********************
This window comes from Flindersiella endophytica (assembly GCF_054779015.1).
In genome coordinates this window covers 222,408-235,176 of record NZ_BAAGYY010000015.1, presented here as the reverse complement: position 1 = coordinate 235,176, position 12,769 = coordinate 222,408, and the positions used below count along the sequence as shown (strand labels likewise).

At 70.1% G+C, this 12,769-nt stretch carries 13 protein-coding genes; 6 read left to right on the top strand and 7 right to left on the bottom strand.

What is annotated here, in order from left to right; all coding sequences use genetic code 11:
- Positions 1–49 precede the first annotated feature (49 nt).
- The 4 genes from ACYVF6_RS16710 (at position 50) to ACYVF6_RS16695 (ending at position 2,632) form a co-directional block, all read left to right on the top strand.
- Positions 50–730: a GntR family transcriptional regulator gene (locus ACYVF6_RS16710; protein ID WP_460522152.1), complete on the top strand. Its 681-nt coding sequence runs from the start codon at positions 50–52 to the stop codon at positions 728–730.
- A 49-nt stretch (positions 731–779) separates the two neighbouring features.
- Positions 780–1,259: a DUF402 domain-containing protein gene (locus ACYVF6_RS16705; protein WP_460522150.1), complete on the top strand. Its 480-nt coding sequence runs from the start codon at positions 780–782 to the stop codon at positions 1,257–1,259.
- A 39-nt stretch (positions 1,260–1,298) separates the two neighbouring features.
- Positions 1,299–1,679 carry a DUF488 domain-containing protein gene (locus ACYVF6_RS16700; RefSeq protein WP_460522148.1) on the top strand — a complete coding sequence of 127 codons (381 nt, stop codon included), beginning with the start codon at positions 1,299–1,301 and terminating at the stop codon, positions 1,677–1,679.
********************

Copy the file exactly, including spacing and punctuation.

This window comes from Flindersiella endophytica (assembly GCF_054779015.1).
In genome coordinates this window covers 222,408-235,176 of record NZ_BAAGYY010000015.1, presented here as the reverse complement: position 1 = coordinate 235,176, position 12,769 = coordinate 222,408, and the positions used below count along the sequence as shown (strand labels likewise).

At 70.1% G+C, this 12,769-nt stretch carries 13 protein-coding genes; 6 read left to right on the top strand and 7 right to left on the bottom strand.

What is annotated here, in order from left to right; all coding sequences use genetic code 11:
- Positions 1–49 precede the first annotated feature (49 nt).
- The 4 genes from ACYVF6_RS16710 (at position 50) to ACYVF6_RS16695 (ending at position 2,632) form a co-directional block, all read left to right on the top strand.
- Positions 50–730: a GntR family transcriptional regulator gene (locus ACYVF6_RS16710; protein ID WP_460522152.1), complete on the top strand. Its 681-nt coding sequence runs from the start codon at positions 50–52 to the stop codon at positions 728–730.
- A 49-nt stretch (positions 731–779) separates the two neighbouring features.
- Positions 780–1,259: a DUF402 domain-containing protein gene (locus ACYVF6_RS16705; protein WP_460522150.1), complete on the top strand. Its 480-nt coding sequence runs from the start codon at positions 780–782 to the stop codon at positions 1,257–1,259.
- A 39-nt stretch (positions 1,260–1,298) separates the two neighbouring features.
- Positions 1,299–1,679 carry a DUF488 domain-containing protein gene (locus ACYVF6_RS16700; RefSeq protein WP_460522148.1) on the top strand — a complete coding sequence of 127 codons (381 nt, stop codon included), beginning with the start codon at positions 1,299–1,301 and terminating at the stop codon, positions 1,677–1,679.